Why TWAIL must not Fail: Origins & Applications of Third World Approaches to International Law

Winning Essay's on International Law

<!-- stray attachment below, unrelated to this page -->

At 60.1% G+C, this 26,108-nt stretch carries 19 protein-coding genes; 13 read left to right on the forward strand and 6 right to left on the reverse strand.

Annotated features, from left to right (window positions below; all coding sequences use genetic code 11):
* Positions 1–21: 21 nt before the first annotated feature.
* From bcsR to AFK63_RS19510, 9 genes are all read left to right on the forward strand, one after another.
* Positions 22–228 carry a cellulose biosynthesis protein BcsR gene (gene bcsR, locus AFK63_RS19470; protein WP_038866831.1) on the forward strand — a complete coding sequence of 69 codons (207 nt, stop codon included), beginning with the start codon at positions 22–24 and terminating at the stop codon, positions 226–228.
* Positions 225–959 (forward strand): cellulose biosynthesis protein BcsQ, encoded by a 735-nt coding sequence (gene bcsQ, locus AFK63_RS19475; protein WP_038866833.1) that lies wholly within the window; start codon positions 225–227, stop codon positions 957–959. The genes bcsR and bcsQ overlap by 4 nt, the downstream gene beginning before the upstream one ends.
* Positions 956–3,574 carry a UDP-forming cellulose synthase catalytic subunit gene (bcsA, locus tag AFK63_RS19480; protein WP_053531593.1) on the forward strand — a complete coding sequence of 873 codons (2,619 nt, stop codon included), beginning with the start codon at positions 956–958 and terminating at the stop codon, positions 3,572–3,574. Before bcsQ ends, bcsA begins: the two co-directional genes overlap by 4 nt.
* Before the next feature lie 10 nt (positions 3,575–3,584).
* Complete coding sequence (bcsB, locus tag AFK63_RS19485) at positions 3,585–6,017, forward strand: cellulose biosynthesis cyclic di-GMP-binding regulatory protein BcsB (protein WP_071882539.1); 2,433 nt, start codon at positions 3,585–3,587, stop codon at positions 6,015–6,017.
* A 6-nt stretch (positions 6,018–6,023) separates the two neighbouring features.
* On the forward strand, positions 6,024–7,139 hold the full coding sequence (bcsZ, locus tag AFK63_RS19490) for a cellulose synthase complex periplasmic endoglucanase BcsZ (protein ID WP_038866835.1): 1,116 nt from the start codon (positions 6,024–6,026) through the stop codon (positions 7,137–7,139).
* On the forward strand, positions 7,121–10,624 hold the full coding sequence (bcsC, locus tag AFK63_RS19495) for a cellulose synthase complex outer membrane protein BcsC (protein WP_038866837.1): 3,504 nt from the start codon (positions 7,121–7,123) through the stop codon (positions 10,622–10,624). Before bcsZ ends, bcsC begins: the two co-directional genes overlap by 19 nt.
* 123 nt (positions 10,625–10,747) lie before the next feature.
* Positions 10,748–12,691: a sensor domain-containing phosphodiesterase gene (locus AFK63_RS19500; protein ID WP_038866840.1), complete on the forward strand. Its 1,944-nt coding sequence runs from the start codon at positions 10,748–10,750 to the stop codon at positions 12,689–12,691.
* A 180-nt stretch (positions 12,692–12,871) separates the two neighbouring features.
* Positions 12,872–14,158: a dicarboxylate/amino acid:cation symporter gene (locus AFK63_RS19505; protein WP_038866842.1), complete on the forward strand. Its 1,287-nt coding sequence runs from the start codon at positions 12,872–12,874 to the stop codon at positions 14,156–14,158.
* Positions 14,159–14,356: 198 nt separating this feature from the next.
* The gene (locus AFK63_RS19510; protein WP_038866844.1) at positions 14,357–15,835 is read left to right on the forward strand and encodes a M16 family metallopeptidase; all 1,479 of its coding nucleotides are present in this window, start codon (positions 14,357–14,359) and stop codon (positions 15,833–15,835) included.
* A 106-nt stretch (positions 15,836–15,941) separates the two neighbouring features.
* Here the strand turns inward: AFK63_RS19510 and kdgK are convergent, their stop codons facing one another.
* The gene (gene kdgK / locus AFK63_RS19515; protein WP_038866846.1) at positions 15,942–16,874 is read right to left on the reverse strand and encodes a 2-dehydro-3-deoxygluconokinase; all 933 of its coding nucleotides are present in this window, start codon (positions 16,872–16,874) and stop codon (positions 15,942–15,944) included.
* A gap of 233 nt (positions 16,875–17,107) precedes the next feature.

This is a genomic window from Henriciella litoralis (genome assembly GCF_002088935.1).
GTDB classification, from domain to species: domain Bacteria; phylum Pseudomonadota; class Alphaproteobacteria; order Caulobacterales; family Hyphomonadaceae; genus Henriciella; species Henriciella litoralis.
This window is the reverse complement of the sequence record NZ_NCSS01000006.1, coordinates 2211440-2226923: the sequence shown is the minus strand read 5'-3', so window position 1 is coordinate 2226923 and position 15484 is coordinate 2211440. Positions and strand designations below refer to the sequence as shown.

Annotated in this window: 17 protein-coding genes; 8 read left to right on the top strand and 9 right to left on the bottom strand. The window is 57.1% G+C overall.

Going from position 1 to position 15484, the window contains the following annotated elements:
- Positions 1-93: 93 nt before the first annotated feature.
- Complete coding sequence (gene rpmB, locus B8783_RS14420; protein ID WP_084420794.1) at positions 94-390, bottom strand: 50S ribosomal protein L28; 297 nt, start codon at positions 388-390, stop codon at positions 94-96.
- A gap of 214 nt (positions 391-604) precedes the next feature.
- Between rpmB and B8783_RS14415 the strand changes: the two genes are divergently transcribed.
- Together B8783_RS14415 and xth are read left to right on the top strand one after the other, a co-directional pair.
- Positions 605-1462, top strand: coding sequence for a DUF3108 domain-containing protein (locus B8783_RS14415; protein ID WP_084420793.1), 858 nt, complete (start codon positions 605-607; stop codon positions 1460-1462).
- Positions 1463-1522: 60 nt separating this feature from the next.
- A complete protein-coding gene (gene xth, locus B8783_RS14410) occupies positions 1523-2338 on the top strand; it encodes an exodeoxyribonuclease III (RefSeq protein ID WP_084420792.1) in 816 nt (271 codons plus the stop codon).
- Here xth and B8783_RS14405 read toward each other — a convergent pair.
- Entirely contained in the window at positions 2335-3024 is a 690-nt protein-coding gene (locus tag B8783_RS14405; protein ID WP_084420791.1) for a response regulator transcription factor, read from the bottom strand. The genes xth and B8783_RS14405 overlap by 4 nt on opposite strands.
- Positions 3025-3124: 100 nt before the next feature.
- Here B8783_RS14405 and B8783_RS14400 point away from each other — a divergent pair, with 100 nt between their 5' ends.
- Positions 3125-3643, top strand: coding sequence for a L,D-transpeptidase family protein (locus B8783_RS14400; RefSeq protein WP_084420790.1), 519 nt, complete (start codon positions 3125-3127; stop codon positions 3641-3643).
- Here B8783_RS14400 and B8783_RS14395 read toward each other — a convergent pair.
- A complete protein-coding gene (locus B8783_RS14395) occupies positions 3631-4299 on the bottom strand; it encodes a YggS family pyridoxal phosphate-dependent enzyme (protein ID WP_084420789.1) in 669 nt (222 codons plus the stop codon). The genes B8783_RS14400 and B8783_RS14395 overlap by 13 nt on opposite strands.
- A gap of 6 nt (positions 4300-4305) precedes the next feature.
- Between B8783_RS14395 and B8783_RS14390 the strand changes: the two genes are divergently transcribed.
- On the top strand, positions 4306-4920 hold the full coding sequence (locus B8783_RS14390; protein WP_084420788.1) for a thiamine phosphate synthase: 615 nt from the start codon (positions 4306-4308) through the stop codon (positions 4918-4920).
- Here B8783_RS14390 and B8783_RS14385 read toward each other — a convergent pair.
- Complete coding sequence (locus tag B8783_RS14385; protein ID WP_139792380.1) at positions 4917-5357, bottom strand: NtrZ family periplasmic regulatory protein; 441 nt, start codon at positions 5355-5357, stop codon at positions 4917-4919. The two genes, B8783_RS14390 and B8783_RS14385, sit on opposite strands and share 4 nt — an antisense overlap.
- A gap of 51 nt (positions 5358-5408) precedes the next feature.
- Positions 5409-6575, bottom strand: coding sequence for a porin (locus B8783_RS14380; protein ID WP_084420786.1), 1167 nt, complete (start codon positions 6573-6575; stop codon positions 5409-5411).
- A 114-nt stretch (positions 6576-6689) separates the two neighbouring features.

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AUTHOR Name: Mr. Vikrant Dayanand Shetty Affiliations: Student of Government Law College, Mumbai Date of Birth: 30- 04-1992 E-mail address: mowingthelaw@gmail.com Blog: Mowing the Law (http://mowingthelaw.blogspot.in/ Why TWAIL must not Fail: Origins & Applications of Third World Approaches to International Law Obituary: This research paper is dedicated to the Late Prof. Ram Prakash Anand, a pioneer TWAIL-er. Although I have never met him personally, his books and papers have enlightened me on several subjects of International Law. Abstract: In this paper I have, rather simplistically, started with history and basics of TWAIL. Then focused on the connection of TWAIL with the recent scenarios such as the Iraq invasion. Lastly, I have tried to rid many misconceptions associated with TWAIL such as the promotion of legal nihilism. I have also expressed my original views on future aims and objectives of TWAIL and attempted to solve some of the problems and contradictions in connection with TWAIL as well as fill some blanks in the approach, which have, to my knowledge, not been discussed in detail. I would only like to add that his paper was written primarily so that even a layman would develop interest in TWAIL and not only for those who are already scholars of TWAIL. “They (The Europeans) found themselves in the middle of a network of States and inter-State relations based on traditions which were more ancient than their own and in no way inferior to notions of European civilization.”[1] -Prof. R.P.Anand Introduction While international law originally adopted an attitude of indifference towards colonialism, it eventually ended up justifying and spreading it. In this manner, international law ensured the survival and promotion of colonialism. In simplest terms TWAIL as given by Mutua is “the broad dialectical of opposition to International Law”[2]. TWAIL offers theories as well as methods and, as its name suggests, can be best described as an approach[3] or rather as a spectrum consisting of several approaches.[4] It is an approach drawn from the history of the encounter between international law and colonization. As a distinctive way of thinking about international law, TWAIL is a historically aware approach that, through academic scholarship and discussion, makes innocent third worlds aware of an openly colonizing and dominating first world[5] and works towards eliminating the disadvantages of an underdeveloped in the Third World. Gathii also agrees that “Third World positions exist in opposition to, and as a limit on, the triumphal universalism of the liberal/conservative consensus in international law.”[6] The study of international law’s universalism has been done through theoretical workouts. Consequently, the new international legal scholarship is able to accommodate novel movements and intellectuals. TWAIL is such a movement.[7] It responds to international law as an imperial project and seeks internal transformation of the conditions in the Third World. Thus, it facilitates the understanding of the relation between international law and the shortcomings of the lesser developed regions. History of TWAIL As a phenomenon, TWAIL is not new, but as a scholarly network it formed grew in and around the 1990s. It is also to be noted that the term TWAIL has expanded to refer to all scholarships that have advocated a postcolonial approach to international law including those associated with NAIL, (New Approach to International Law) and the significant amount of scholarship that had occurred before the 1990s.[8] In fact, it is believed that TWAIL emerged from NAIL. The ‘post’ in ‘postcolonial’ does not refer to ‘after period of colonialism’ or ‘triumphing over colonialism’. On the contrary, it refers to the ‘continuation of colonialism in the consciousness of formerly colonized peoples, and in institutions imposed in the process of colonization’.[9] The terms ‘Third World’, ‘the South’, ‘ less-developed’, ‘underdeveloped’ and even sometimes ‘developing’, all refer to those states where the people are socially backward and lag behind in terms of economic growth[10]. The term Third World has also been criticized given the growing diversity amongst Third World states and the fracturing and reshaping of alliances between them. Some scholars believe that the notion of a Third World may disguise the differences between and within these nations. When reference is made to a Third World immediately, images of starving, unwashed and terminally ill people come to mind. These images stand in contrast to those we hold of the First World, characterized by prosperity, luxury, and liberty. However, international law is not meant to differentiate between the Third and First worlds or between prosperous and underdeveloped nations. Hardt and Negri notably declared that globalization had made the Third World obsolete as there is a First World in every Third World, and a Third in the First, and the Second almost nowhere at all[11]. However, classifying states into inferior and superior has always facilitated in changing the legal system[12]. In fact, when these groups refer to themselves as ‘Third world’, it makes it hard for states to ignore their constant exploitation and the subordination that they have come to represent in the minds of the people all around the sphere. International law lays down rules that intentionally ignore the condition of uneven development in favour of prescribing uniform global standards. It has almost completely discarded the principal of special and differential treatment TWAIL scholars have had to negotiate these issues continually from the very early years of the movement. In reality though, the international law regime is not universal and impartial in relation to sovereign states. TWAIL scholars point to a two-tiered system of ‘international’ law that legitimates and supports the actions of First World nations while concurrently criminalizing the actions of their Third World counterparts TWAIL in Present Time The rapid increase in the number of books, articles, PhDs and papers written on TWAIL is evidence of it gaining prominence, especially among those in the legal profession. Many law schools have even offered courses on TWAIL. The surfacing of TWAIL is proof a step away from the dominant Western vision of the International regime. Leading books and scholars of international law are no longer based for the most part in Europe and North America but from all over the globe. In fact, North American based TWAIL-ers are only a small part of a larger tradition of third world scholarship in inte